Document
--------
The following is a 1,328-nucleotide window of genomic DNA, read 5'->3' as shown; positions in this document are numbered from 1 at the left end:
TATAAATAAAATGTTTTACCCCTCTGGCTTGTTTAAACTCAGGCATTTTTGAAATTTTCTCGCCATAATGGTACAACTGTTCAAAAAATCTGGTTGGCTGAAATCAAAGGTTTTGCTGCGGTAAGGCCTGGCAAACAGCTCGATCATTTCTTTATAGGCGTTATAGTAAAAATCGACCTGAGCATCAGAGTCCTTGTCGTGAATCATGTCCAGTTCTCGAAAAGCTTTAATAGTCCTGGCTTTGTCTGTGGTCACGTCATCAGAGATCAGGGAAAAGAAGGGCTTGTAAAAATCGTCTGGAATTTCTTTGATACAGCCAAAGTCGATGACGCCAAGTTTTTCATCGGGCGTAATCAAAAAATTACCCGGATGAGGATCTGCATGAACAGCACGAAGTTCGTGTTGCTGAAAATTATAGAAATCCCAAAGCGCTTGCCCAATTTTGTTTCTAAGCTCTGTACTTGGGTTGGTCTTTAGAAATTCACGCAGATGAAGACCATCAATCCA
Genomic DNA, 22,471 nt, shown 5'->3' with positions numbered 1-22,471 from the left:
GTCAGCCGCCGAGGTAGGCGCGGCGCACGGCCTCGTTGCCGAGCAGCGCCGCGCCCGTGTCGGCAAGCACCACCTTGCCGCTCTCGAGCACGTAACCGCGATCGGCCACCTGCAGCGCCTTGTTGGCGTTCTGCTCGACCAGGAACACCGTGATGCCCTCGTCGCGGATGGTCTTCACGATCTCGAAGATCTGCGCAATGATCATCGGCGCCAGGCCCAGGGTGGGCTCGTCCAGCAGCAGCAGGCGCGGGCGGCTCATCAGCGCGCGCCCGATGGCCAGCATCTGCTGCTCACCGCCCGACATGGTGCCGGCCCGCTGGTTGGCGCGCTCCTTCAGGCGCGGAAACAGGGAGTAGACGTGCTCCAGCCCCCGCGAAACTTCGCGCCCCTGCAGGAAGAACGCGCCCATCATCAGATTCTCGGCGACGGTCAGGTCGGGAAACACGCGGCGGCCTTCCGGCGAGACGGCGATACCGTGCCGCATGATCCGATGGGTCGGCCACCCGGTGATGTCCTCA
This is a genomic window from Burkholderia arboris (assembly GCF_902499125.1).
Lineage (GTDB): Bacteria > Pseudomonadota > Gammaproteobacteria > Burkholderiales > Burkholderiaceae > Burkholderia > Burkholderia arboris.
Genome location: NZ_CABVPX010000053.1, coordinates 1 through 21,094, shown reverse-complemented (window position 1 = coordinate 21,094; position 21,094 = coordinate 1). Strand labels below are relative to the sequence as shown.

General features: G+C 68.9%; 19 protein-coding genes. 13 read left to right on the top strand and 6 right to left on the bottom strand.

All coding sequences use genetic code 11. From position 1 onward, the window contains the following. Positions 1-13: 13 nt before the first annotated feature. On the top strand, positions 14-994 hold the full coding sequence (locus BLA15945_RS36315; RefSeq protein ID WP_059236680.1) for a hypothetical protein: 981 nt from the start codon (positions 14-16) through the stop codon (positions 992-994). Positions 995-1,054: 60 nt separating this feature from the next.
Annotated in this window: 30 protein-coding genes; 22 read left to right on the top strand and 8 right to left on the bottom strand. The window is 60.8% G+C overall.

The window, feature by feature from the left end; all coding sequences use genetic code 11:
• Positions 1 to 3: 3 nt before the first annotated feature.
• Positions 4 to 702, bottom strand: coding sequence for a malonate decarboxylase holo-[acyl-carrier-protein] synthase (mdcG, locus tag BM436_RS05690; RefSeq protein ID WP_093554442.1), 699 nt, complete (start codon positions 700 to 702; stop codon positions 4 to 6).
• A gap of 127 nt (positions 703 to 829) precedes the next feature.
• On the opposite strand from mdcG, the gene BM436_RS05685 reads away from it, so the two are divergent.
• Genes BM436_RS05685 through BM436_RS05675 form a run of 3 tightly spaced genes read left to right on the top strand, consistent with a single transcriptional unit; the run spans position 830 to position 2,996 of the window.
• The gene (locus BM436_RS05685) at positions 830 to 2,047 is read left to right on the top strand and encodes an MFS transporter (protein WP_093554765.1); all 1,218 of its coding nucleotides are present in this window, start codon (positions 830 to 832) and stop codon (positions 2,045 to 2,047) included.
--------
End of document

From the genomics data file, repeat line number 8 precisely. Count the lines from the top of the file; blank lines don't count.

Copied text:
General features: G+C 68.9%; 19 protein-coding genes. 13 read left to right on the top strand and 6 right to left on the bottom strand.